This is an important stage, which is both technical and symbolic: on Friday 16th March, the big Safran monohull was put back in the water and her mast was stepped in La Trinité-sur-Mer. Marc Guillemot and his team now have eight months ahead of them before the start of the Vendée Globe. Eight months to prepare. And from now on, that means out on the water.
Everything went well: the cranes and gantries did their work to the nearest millimetre in the service area in the harbour in La Trinité-sur-Mer. The whole of the Safran Sailing Team were present for this event to take care of the boat they have been working on for three months. “This is the nice bit,” commented Marc Guillemot. “To put it simply, after a winter, during which a lot of work had to be done in the sheds at the yard, we’re now back in the water, out on the sea and riding over the waves again. So, now we’re going to be able to train before tackling our race schedule. For the whole team, which did such a fantastic job this winter, this is a highly symbolic moment.”
8 months to go to the Vendée Globe with a fine-tuned boat
Marc summed up what has been happening during this long winter refit: “In general, we’ve done some cosmetic surgery on the boat after the incident with PRB and Virbac-Paprec at the start of the Transat B to B, in Saint Barth. We had some repair work to do and then she had to be painted, and of course, we’ve also tried to make some minor improvements.” Without going into all the details, as these remain confidential, “We made some improvements to the ballast system, to be able to get the most out of the boat with the Vendée Globe coming up. On paper it may look like a small detail, but it involved a huge amount of work, as the ballast tanks are part of a complicated system, with all the plumbing, the pipes going through the bulkheads, etc. We also did some work on the mast, the communications system, the keel…” The guiding principle? “To ensure the reliability of everything that has worked well, while carrying out improvements on the other parts. Making her even more reliable is also a way to improve her performance. We once again made weight savings, but also improved the righting moment in some points of sail, for example.”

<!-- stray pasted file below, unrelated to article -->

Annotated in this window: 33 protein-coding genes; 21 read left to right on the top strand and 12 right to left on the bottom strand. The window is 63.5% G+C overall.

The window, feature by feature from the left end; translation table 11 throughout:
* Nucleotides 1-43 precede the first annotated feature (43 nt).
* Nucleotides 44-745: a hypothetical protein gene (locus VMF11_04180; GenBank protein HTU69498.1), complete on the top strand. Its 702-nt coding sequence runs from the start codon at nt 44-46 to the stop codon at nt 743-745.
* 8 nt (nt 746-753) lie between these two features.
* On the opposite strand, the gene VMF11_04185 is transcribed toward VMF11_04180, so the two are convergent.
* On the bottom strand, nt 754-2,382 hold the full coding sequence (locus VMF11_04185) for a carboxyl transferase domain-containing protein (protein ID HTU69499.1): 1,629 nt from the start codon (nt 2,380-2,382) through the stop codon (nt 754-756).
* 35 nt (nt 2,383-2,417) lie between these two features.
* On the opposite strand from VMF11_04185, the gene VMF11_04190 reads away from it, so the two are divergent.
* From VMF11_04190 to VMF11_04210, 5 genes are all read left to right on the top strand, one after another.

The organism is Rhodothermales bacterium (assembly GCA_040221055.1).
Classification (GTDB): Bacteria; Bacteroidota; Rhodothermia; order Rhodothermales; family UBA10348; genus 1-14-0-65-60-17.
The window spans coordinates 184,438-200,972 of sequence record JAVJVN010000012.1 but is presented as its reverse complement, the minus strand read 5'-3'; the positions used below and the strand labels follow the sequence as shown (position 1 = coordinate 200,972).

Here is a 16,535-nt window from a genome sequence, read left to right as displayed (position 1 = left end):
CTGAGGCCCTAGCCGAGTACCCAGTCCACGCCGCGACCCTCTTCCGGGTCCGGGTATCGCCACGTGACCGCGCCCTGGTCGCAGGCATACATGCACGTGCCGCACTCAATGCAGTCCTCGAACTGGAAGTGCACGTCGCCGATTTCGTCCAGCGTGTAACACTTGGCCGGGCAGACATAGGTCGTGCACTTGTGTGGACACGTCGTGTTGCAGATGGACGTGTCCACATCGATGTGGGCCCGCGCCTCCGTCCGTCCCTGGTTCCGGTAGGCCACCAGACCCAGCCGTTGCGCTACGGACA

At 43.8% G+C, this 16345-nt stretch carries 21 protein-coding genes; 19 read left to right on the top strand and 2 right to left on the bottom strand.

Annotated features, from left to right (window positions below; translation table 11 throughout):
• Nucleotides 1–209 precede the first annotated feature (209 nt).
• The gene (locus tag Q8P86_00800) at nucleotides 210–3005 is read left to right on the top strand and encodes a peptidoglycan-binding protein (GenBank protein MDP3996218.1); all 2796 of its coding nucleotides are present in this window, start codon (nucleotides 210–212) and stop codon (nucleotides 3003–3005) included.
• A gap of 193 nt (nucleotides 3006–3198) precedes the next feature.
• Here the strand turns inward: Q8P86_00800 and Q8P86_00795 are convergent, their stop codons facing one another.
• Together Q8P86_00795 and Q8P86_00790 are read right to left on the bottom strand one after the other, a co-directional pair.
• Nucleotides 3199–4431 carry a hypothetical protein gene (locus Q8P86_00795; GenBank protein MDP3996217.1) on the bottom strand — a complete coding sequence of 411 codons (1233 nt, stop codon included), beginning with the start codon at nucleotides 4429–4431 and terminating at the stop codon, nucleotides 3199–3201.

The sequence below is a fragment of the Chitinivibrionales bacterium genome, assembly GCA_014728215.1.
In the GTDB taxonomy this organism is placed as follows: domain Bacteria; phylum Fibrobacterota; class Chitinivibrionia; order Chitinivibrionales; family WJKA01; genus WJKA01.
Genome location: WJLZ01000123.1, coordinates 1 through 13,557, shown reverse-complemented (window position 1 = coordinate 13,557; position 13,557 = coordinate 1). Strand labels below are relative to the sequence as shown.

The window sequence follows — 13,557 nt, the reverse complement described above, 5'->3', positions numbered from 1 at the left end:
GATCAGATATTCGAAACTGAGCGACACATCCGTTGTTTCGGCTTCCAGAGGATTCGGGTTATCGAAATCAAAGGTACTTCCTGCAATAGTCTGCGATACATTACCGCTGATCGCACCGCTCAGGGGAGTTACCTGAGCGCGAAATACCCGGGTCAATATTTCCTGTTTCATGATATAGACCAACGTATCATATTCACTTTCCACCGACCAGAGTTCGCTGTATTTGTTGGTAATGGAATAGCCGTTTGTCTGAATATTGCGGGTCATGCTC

Checks, adjustments and sailing…
What lies ahead now will firstly involve carrying out the final class tests, in other words, making sure that following these modifications, the boat is still within the IMOCA class rules. This is done each year, and should not pose any specific problem, as the improvements that were made were carried out with this in mind. Then, of course, Safran will be back out there sailing. Marc Guillemot: “We shall be out training to adjust the mast, which has just been stepped. Then, from next week on, we’ll be carrying out sail tests.”